Open Road. Original painting 32” x 72”, brush-worked oil paints on canvas.
Open Road depicts the handlebar of a Harley-Davidson 2000 Electra Glide being gripped by Bill wearing his Harley gauntlet. With only the handlebar of the bike shown and only the gauntlet of the person on the bike, I wanted merely to hint at both the bike and the person. The two are painted into the lower left of the canvas, setting up a perspective of shifting possibilities: Is the rider the viewer? Or is the viewer riding alongside the rider? Either way, the viewer gets a virtual reality experience.

The setting is a storm near Eastend in the Cypress Hills of Saskatchewan, 40 miles north of the Montana border. As always in my work, I used brushes and cloths as tools to apply the paint. Open Road took me nine months to complete.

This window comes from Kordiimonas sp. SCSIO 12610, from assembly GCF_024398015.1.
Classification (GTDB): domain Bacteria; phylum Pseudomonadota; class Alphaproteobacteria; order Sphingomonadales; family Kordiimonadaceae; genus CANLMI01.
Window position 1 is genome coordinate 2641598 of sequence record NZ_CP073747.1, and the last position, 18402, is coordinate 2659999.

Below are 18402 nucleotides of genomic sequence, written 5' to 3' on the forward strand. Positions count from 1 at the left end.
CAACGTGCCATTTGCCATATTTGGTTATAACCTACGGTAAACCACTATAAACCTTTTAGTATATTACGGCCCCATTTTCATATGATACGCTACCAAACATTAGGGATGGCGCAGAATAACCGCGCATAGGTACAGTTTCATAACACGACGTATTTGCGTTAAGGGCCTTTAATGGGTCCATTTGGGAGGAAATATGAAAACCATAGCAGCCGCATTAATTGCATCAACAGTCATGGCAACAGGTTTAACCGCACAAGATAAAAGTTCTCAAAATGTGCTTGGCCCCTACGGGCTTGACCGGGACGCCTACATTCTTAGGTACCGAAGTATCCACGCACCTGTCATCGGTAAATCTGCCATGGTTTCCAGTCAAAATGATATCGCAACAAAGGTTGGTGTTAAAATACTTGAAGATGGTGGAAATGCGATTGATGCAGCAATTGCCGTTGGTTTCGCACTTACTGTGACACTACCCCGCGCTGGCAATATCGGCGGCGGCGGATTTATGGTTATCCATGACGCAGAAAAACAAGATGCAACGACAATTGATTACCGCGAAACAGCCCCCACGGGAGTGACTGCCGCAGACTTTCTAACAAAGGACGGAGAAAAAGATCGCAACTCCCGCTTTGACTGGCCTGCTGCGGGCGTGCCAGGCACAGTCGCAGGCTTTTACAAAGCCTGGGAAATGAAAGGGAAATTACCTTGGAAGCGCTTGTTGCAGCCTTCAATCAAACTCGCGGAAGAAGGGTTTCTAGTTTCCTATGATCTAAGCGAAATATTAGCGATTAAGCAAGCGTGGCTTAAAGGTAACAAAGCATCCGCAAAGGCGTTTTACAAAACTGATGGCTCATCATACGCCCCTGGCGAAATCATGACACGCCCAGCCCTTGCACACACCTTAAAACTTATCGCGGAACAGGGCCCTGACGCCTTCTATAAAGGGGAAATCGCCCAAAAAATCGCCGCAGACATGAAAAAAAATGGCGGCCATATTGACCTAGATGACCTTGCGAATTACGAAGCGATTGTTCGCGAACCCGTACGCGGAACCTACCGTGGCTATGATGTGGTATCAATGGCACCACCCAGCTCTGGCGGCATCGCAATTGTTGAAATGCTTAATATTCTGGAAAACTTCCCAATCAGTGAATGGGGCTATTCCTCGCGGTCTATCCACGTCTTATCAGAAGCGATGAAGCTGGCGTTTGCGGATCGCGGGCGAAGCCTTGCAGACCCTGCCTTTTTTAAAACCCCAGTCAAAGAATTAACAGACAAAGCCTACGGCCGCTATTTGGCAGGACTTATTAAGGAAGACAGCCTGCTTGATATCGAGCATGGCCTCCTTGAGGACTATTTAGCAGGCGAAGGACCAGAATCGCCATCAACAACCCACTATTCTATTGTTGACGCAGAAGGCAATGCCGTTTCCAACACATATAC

The idea for this painting came about when I was looking for a way to express the feeling of riding when optimum conditions are no longer on the menu. The black leather gauntlet, so realistically painted that it can almost be felt, symbolizes variously power and menace. Such a gauntlet was not unlike those worn by highway men in the 17th century, ready to rob a fellow traveller. The threatening sky creates a sense of urgency. The rider must move fast to make it to the clear skies at the horizon. All of these elements give Open Road as sense of drama.

Pictures from the Photo Shoot